This tells you, Mr. Speaker, that notwithstanding the complaints and carping of the opposition, we actually have more ample debate here than they do in the British House of Commons.

Peter Van Loan, Government House Leader

Quality over Quantity

On 15 September 2014, MP Elizabeth May raised a questions of privilege in the Canadian House of Commons over the Government’s “unprecedented” use of time allocation, which she argued, has “obstructed, undermined and impeded” her rights and the rights of her colleagues, in particular those from smaller parties and independents. In his response to Ms. May’s question of privilege, the Government House Leader dismissed her concerns that the House had insufficient time to properly scrutinize legislation and hold the Government to account  by comparing the Canadian House of Commons to the UK House of Commons, which I will quote in its entirety: Contrary to the arguments of many in the opposition and media pundits, we actually have more extensive debate […]

The vast majority of British voters have zero interest in Prime Minister’s Questions. Nor, once the initial novelty had worn off, would they have any more interest in watching People’s Questions. It’s only politicians who think the weekly interrogation of politicians is of major national significance.

Dan Hodge

Do we need a Peoples’ PMQs?

UK Labour Party leader Ed Miliband recently floated the idea of a weekly “public question time” where an audience representative of the country would question the prime minister on any issue of the day. Miliband was a bit short on details regarding how this would work. Apart from stating that the audience should be representative of the country, the only other details he provided was that the public PMQs should be held in parliament at least every two weeks, but preferably weekly. On the surface, it’s an interesting idea, but it also raises a number of questions. First of all, how would these people – representative of the country – be selected? Would it be a completely random process, you […]

More on electing committee chairs

In my previous post, I wrote about the recent election of the new chair of the Select Committee on Health which occurred last week in the UK House of Commons. Dr. Sarah Wollaston was elected by her fellow MPs, winning on the fourth count over four other contenders for the post. The BBC’s Parliamentary correspondent, Mark D’Arcy’s recent column warns that some Conservative MPs aren’t too happy that Dr. Wollaston won the election. Ms. Wollaston, he explains, “has never been an identikit party trooper.” She was the first Conservative MP chosen via open primary, and has always been very independent as an MP. In fact, she was highly critical of her Government’s original NHS reforms as proposed in the Heath […]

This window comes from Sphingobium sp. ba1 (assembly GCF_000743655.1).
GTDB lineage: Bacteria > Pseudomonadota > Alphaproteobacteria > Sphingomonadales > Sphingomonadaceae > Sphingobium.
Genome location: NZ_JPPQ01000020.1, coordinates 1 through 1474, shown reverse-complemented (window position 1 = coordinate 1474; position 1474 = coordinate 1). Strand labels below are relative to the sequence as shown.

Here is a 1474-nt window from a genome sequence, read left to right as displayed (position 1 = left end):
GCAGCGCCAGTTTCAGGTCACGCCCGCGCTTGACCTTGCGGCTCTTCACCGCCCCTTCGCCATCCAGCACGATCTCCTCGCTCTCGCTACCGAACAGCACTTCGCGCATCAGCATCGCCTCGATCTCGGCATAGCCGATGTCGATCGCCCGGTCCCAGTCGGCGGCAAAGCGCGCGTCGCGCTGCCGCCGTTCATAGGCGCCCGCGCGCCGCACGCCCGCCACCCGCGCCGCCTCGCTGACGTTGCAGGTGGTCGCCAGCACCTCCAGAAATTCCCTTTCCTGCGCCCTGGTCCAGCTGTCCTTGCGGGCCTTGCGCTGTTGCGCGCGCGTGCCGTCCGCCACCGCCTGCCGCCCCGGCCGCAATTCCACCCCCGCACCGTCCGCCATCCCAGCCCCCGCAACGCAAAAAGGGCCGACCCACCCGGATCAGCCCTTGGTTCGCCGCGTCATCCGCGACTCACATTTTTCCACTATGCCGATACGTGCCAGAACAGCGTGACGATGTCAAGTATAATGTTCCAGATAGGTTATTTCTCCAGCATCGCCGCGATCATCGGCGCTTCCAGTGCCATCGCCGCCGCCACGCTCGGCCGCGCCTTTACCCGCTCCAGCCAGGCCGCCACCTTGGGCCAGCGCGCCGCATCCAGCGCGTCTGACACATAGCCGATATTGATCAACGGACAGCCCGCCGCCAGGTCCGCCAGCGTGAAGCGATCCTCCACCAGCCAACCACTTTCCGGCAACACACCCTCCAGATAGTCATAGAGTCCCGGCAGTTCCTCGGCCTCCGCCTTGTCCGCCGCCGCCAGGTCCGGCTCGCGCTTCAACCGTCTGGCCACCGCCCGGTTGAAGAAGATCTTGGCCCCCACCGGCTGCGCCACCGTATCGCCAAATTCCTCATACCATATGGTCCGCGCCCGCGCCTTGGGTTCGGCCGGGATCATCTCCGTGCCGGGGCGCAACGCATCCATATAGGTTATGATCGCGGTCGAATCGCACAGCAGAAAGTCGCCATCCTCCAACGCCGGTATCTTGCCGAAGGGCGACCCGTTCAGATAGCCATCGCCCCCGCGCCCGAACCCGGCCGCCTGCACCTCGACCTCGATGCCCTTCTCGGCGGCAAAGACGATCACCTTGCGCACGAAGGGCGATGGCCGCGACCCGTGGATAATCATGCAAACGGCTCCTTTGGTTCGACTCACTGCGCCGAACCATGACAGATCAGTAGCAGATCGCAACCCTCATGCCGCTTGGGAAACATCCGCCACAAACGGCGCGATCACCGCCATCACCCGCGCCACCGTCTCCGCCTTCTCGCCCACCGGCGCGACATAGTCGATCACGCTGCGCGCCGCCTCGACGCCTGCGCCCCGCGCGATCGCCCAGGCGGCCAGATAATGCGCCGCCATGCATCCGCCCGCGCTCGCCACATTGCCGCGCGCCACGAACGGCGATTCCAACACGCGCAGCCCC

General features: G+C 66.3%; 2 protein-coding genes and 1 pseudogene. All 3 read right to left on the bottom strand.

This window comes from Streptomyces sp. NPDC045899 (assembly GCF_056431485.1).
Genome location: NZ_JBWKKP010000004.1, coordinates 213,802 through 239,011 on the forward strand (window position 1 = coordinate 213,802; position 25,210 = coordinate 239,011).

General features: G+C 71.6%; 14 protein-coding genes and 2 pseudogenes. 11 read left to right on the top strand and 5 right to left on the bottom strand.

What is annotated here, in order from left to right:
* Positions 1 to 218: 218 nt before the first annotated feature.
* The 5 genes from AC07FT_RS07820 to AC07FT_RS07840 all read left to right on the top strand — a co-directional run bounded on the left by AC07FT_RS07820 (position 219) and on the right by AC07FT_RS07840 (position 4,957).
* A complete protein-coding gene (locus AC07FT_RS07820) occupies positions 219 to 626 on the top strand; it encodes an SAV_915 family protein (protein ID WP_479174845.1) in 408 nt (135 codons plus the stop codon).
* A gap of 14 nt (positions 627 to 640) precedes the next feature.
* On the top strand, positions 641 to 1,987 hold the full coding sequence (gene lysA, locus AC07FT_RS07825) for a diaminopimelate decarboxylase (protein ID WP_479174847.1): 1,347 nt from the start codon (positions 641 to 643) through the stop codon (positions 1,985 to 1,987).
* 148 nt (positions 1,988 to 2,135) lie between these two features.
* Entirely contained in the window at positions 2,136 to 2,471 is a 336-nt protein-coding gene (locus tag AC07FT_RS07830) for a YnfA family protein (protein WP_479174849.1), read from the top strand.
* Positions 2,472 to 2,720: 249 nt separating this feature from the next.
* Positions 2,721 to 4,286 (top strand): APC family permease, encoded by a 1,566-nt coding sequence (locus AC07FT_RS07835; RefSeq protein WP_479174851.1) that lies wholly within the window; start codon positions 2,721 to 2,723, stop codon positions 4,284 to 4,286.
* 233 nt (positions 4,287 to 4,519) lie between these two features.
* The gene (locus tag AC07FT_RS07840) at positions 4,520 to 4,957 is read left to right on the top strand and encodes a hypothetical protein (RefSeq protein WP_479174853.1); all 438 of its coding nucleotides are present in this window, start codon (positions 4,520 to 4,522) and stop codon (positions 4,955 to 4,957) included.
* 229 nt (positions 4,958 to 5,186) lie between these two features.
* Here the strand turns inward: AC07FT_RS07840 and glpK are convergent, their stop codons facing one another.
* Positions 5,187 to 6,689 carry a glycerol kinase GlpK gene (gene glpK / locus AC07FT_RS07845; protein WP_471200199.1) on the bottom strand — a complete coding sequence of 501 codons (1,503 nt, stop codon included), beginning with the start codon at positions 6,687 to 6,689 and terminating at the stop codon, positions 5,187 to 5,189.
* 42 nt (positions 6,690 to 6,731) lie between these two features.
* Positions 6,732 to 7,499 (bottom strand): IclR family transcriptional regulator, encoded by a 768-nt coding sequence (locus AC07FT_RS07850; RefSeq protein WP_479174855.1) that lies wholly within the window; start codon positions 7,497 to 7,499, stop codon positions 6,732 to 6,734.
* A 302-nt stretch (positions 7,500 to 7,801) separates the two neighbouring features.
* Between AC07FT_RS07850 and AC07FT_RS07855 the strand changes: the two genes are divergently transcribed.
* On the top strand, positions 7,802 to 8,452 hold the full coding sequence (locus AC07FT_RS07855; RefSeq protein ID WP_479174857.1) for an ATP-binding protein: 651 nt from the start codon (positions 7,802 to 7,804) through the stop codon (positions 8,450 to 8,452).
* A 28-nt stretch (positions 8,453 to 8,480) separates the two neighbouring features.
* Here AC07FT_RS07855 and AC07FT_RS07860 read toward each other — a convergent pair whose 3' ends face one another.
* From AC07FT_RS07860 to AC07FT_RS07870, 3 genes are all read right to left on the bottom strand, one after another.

New committee chair elected

The UK House of Commons today elected a new Chair of the Select Committee on Health. Regular readers of this blog will know that chairs of select committees are elected by the whole House. This is a relatively new development – the reform was adopted at the end of the previous Parliament and implemented for the first time in May 2010, at the start of the current Parliament. By all accounts, it has proven to be a very positive change; select committees have gained a lot of respect and they are seen to be more beholden to the House rather than to party whips. Committee chairships are allocated among the three main parties roughly in proportion to their representation in […]

Other reforms of Parliament are more urgently needed than electoral reform

A reader left the following comment on my post about the Reform Act’s proposals for party leader selection: While there is much to be said for the concept of MPs having more weight than the average party member in selecting a leader, this assumes that the MPs are properly representative of the party’s voters. Because of our skewed winner-take-all vopting system, this is far from the case. As Stephane Dion never tires of pointing out, our voting system “makes our major parties appear less national and our regions more politically opposed than they really are.” It “artificially amplifies the regional concentration of political party support at the federal level. This regional amplification effect benefits parties with regionally concentrated support and, […]

Towards a Parliament 2.0

UK House of Commons Speaker John Bercow delivered a speech to the Hansard Society (PDF downloadable here) outlining his plans for a Speaker’s Commission on Digital Democracy. The first part of his speech highlighted the Westminister Spring – the remarkable revival of the UK House of Commons as an institution since the 2010 general election. Mr. Speaker noted that when he became Speaker in 2009, the House of Commons as a meangingful political institution, an effective legislature, had been in decline for some decades and was close to reaching the point wher eit had become, to distort Walter Bagehot slightly, a diginified part of our constitution without any dignity. (…) Parliament appaered to have been reduced to the status of […]